Meet the Gabrielles: How Jeneece Place kept this Port McNeill family together
Jaime’s morning began like any other. It was a regular weekday and she dropped her two boys, nine-year-old Kallen and four-year-old Aceson, at their respective schools in their hometown of Port McNeill. But at lunchtime, Jaime got a call from Aceson’s preschool. He had suddenly developed a high fever.
Despite rest and Tylenol, his health only deteriorated. Soon, Aceson was also coughing and his breathing became laboured and shallow. When his fever spiked yet again, Jaime took him to the Port McNeill Hospital’s emergency department.
Fast-forward a few more hours, and Aceson was in that hospital’s trauma room. An intubation machine was by his side, just in case he needed the machine’s help to breathe. He’d had a chest X-ray, which showed he had pneumonia and subcutaneous emphysema. Simply, Aceson’s breathing problems were serious.
They were so serious that the medical staff in Port McNeill knew they couldn’t care for him here. He needed to be in a paediatric ICU unit in a far bigger hospital.
From Port McNeill to Victoria
Jaime remembers feeling scared as she waited for the airplane to arrive that would transport them both to Victoria General Hospital. For now, they only had each other. Jaime’s husband, Garon, had begun the six-hour drive to Victoria to be with his wife and son for the next step. And Kallen, was in the care of his aunt and uncle in Port McNeill — because Aceson was in quarantine due to the seriousness of his health, Kallen wouldn’t have been allowed to see his brother in Victoria.
After Jaime and Aceson arrived in Victoria, Aceson was admitted to the paediatric ICU right away. And that’s when a new kind of panic set in for Jaime and Garon. They had no idea how long they would need to be in Victoria with Aceson. Doctors had explained to them that Aceson’s hospital stay could last anywhere from two weeks to one month. They felt overwhelmed: they were in a city far from their support network of family and friends, they had no idea how much staying in a hotel for weeks on end could cost, and top of that, they certainly hadn’t brought enough clothing for a long stay.
Finding a home away from home in Victoria
Jeneece Place relieved many worries for the Gabrielles. The same day that they arrived in Victoria, they were told there was a room available for them in Jeneece Place, and it became their home away from home while Aceson recovered.
“We didn’t leave Ace alone for a single minute. Garon and I did four-hour shifts: one of us would rest at Jeneece Place while the other was with our son,” says Jaime. “Then we would switch out. There’s no way we would have been able to do that without Jeneece Place.”
When Garon and Jaime walked down the path from the hospital to Jeneece Place and through its big, welcoming entrance, it felt like coming home. They knew that here, they could relax a little, rest a little, and clean up, before returning to the hospital to care for their son. Jeneece Place was a support system, and also a welcome financial crutch.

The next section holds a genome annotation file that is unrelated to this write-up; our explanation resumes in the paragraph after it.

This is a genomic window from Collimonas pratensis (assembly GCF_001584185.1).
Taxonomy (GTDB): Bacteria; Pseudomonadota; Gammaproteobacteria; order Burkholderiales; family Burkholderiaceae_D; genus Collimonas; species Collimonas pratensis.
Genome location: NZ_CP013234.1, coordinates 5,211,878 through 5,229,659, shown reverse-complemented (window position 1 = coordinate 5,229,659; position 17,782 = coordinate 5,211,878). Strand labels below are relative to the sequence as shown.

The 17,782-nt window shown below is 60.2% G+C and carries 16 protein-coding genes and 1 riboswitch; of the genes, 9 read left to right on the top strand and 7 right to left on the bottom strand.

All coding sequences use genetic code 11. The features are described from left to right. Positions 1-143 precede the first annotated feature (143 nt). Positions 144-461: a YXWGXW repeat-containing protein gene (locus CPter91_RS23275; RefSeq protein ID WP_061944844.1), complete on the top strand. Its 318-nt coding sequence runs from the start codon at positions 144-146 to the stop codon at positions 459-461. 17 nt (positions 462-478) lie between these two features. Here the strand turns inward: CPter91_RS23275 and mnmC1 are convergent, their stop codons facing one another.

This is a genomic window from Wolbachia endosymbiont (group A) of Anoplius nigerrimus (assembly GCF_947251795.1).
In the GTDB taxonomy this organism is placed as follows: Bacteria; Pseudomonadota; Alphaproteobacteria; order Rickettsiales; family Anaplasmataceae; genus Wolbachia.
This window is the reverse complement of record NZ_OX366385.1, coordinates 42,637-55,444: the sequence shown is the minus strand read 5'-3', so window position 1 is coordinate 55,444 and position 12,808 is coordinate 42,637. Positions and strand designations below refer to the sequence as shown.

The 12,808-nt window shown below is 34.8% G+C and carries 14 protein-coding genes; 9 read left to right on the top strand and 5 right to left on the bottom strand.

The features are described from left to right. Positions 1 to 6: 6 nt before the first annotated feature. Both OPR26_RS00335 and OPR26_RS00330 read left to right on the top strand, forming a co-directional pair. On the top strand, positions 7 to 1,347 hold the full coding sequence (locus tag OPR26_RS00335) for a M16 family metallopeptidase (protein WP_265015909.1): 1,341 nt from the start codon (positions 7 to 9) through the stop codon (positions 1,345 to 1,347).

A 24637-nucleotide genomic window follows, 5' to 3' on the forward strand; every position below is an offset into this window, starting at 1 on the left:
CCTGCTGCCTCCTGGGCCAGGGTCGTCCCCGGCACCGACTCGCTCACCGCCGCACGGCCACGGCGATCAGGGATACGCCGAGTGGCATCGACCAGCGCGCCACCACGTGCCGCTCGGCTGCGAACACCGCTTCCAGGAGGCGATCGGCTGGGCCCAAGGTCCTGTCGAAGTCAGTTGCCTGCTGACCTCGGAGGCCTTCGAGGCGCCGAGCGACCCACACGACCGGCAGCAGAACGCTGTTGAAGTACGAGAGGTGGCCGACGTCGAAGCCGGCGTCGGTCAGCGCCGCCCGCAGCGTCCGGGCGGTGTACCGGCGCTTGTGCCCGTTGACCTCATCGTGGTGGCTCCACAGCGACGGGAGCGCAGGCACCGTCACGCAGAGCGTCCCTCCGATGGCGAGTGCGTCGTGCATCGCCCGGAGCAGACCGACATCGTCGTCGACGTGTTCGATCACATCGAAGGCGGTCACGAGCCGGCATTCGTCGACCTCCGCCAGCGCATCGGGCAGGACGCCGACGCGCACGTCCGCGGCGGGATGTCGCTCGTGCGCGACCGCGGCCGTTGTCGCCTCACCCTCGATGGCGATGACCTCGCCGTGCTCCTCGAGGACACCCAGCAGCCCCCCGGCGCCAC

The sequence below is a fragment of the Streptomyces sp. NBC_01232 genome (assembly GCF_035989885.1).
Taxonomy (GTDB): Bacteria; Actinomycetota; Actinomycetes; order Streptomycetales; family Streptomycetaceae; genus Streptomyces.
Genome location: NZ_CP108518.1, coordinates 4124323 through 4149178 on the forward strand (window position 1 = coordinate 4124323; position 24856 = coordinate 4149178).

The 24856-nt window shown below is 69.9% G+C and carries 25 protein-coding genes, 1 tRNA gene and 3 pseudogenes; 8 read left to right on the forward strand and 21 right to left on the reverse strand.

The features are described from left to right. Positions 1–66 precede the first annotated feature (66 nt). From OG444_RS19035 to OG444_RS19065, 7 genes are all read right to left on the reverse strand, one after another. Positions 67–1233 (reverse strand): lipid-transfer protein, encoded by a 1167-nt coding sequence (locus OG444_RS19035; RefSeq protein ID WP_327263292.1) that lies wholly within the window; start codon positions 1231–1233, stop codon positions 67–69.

“Without Jeneece Place, it would have been stressful financially,” says Jaime. “And then when the doctors are telling you that you could be there for a couple weeks or up to a month, you automatically think, how do we even afford to do this?”
Holding Island families close
Aceson defied the odds: he was discharged after five days. And today, Aceson is a healthy, happy kid who loves playing soccer.
Jaime and Garon know that the five nights they spent at Jeneece Place played an important role in the story of their son’s recovery.
“Knowing that we had Jeneece Place relieved the stress of preparing ourselves to be in Victoria for weeks,” says Jaime. “It allowed us to just stay and focus on Aceson.”
Jaime adds that a home away from home is a safe and family-friendly place that keeps families together when a child receives essential health care. And that place is particularly welcoming for families living in the north of Vancouver Island.
“Most people from the North Island are born and raised here, or have moved from other provinces. They don’t have family to stay with in the bigger centres down Island, so medical treatment or long stays can be very costly,” says Jaime. “To have a place like Jeneece Place relieves the pressure for northern families so much.”
With your generosity, Children’s Health Foundation of Vancouver Island is able to support families like the Gabrielles. Will you make a wish come true for another Island family this holiday season? Make a gift to our Kids First Fund today!